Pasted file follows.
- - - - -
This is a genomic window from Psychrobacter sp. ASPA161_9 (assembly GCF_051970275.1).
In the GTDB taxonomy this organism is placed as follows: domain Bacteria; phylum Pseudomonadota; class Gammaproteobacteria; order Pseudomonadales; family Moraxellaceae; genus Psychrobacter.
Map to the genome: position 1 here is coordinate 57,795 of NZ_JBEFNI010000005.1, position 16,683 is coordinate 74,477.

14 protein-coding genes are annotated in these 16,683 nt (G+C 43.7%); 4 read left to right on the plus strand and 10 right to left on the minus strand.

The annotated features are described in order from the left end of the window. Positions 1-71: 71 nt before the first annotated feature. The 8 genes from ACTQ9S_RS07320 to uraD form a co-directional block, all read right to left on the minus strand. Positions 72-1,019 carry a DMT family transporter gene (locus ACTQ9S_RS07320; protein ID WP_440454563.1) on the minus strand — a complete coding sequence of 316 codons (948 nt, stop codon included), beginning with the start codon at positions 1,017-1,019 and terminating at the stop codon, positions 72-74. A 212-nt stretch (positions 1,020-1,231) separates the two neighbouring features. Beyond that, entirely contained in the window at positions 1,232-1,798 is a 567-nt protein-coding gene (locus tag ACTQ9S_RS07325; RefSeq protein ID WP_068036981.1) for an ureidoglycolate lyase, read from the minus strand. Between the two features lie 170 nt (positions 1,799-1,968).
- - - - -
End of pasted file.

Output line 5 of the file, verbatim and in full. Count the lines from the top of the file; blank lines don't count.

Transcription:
The annotated features are described in order from the left end of the window. Positions 1-71: 71 nt before the first annotated feature. The 8 genes from ACTQ9S_RS07320 to uraD form a co-directional block, all read right to left on the minus strand. Positions 72-1,019 carry a DMT family transporter gene (locus ACTQ9S_RS07320; protein ID WP_440454563.1) on the minus strand — a complete coding sequence of 316 codons (948 nt, stop codon included), beginning with the start codon at positions 1,017-1,019 and terminating at the stop codon, positions 72-74. A 212-nt stretch (positions 1,020-1,231) separates the two neighbouring features. Beyond that, entirely contained in the window at positions 1,232-1,798 is a 567-nt protein-coding gene (locus tag ACTQ9S_RS07325; RefSeq protein ID WP_068036981.1) for an ureidoglycolate lyase, read from the minus strand. Between the two features lie 170 nt (positions 1,799-1,968).